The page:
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My cookbook: "Tehran to New York"

On the Norouz day of 2020 spring, I finally published my book. The manuscript is titled: "Tehran to New York: A culinary bridge between Persian and Western cultures" and aims at presenting a unique blend of classic and contemporary Persian recipes, as well as samples of Western-style cuisine, offered in a Persian context. It is important to build bridges between cultures, and not walls. This book aims at constructing a bridge between the Persian and Western cultures. The book may be ordered here:  

Shish Taouk, Lebanese chicken kebab

Persian style chicken kebab (i.e. Joujeh-Kebab) has a simple flavor profile, only flavored with saffron and lime juice. A second style (mostly a homemade version) of such kebab contains yogurt, saffron, and onions. Persian folks, in general, do not well receive the idea of heavily spiced yogurt coated chicken kebabs. In our neighboring countries many examples of spiced up kebabs exist, with examples of such being: Indian chicken Tikka, or the Lebanese Shish Taouk. Presented here is my recipe for this Lebanese style of chicken kebabs. The final kebab is very tender, as two sources of acids are used in the marinade.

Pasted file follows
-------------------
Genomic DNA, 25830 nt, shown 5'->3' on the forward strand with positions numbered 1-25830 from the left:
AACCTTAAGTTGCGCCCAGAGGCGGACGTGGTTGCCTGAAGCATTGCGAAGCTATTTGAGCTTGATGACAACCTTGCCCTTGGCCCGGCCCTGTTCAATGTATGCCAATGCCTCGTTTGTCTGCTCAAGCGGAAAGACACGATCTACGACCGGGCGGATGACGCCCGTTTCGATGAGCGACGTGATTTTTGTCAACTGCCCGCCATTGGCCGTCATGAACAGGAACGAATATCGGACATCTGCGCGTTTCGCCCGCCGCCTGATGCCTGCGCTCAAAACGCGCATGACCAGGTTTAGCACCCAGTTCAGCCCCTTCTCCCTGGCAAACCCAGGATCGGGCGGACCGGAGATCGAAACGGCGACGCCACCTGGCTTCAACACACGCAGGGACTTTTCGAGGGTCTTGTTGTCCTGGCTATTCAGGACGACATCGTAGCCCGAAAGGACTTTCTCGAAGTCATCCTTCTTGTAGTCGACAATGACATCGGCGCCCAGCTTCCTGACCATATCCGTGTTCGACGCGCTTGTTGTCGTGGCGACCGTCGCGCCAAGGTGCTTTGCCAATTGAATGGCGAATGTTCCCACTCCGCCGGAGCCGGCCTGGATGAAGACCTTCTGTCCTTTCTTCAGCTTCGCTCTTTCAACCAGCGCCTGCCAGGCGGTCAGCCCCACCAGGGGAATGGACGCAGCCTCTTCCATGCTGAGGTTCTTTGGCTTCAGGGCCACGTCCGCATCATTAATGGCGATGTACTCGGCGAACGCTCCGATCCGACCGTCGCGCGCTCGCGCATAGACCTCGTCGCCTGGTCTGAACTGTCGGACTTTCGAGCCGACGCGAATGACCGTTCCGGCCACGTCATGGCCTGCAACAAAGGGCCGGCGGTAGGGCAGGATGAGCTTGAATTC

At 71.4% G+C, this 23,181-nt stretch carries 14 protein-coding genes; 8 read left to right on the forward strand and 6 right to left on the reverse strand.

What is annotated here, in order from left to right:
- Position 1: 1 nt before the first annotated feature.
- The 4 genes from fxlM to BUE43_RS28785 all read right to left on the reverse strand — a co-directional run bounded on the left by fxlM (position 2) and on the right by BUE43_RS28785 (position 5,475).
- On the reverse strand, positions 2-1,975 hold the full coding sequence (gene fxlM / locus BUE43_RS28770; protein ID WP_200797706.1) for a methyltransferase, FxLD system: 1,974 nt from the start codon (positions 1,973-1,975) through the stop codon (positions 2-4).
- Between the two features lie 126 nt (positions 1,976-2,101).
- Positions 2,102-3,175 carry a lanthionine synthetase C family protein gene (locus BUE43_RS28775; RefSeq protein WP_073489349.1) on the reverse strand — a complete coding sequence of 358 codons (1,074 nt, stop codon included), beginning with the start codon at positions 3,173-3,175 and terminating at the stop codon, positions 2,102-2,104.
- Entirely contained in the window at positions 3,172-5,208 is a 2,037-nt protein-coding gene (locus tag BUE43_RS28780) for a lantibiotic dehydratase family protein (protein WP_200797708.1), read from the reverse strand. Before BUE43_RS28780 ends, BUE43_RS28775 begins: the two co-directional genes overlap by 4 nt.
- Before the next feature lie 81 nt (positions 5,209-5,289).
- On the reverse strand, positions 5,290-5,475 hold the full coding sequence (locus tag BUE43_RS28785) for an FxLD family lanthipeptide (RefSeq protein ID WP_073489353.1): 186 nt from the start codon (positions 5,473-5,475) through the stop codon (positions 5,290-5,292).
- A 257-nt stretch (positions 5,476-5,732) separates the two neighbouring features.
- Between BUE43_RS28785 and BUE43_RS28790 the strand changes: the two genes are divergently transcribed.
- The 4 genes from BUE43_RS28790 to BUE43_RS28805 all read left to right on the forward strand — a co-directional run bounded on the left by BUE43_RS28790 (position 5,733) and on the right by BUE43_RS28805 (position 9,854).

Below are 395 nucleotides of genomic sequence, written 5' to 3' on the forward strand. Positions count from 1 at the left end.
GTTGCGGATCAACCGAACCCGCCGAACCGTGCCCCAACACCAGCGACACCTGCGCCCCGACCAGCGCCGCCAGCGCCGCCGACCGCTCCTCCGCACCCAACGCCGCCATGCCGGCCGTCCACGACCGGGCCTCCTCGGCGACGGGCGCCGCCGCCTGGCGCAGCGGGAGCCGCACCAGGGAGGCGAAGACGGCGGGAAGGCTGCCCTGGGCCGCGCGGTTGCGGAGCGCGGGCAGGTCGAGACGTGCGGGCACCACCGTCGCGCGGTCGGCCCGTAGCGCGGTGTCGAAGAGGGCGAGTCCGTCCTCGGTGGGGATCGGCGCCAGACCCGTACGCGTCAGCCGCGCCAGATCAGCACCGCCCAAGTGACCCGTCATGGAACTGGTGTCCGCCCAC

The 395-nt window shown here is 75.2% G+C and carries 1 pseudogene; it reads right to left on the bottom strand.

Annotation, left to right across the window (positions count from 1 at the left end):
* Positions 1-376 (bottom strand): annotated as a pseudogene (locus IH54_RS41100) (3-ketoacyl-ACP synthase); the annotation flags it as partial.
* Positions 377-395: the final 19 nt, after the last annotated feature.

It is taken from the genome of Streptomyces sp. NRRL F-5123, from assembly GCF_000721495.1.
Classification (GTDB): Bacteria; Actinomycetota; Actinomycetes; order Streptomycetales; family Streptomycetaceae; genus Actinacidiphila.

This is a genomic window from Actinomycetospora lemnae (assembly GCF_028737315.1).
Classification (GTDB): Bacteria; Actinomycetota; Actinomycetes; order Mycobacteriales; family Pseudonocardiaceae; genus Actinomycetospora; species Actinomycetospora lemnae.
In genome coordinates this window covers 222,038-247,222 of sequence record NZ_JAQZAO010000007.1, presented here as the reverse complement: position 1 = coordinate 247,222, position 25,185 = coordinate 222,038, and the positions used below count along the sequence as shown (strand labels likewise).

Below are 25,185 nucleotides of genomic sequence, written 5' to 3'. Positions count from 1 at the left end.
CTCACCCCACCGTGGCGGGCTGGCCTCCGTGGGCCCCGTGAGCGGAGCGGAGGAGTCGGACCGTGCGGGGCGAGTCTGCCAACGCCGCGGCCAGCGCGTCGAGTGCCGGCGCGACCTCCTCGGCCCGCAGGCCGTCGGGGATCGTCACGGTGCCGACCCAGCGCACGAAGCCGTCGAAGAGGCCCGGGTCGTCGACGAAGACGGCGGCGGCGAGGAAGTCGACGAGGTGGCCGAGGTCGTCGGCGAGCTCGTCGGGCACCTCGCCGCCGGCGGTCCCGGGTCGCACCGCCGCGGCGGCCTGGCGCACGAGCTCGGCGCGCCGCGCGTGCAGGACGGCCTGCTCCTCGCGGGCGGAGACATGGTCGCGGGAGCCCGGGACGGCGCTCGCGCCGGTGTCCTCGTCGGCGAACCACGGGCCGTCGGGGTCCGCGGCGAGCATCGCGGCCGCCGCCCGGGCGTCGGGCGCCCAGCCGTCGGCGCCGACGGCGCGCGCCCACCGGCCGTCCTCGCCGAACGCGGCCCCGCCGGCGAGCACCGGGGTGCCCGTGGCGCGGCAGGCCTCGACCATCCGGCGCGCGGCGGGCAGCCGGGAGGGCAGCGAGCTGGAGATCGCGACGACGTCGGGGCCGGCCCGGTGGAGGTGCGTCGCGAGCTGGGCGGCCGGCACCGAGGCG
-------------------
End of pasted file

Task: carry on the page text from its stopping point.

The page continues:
2.2 Pounds (~1 kg) boneless skinless chicken thighs, each thigh cut into three pieces
1/4 cup canola oil
1 TBSP garlic, grated
1 1/2 TSP salt
1/2 TSP ground black pepper
1/4 TSP Allspice 
1 TSP dried mint
1 TBSP sweet or mild paprika
2 TBSP tomato paste
1/4 cup fresh lime juice
1/4 cup 2% yogurt

Heat the oil in a saucepan, Add the garlic and toast until golden brown and fragrant. Add the salt, pepper, Allspice, paprika, mint, and tomato paste. Toast the spices in the oil for a minute. Let cool, set aside.
When the spice mix is cool, mix it with the chicken pieces. Mix in the yogurt and lime juice. Marinate overnight.
Thread the chicken pieces to skewers and cook over charcoal. You can alternatively grill in a hot pan. For the pan version, you may use smoked paprika in the marinade in order to mimic the smoke flavor, often infused from charcoals.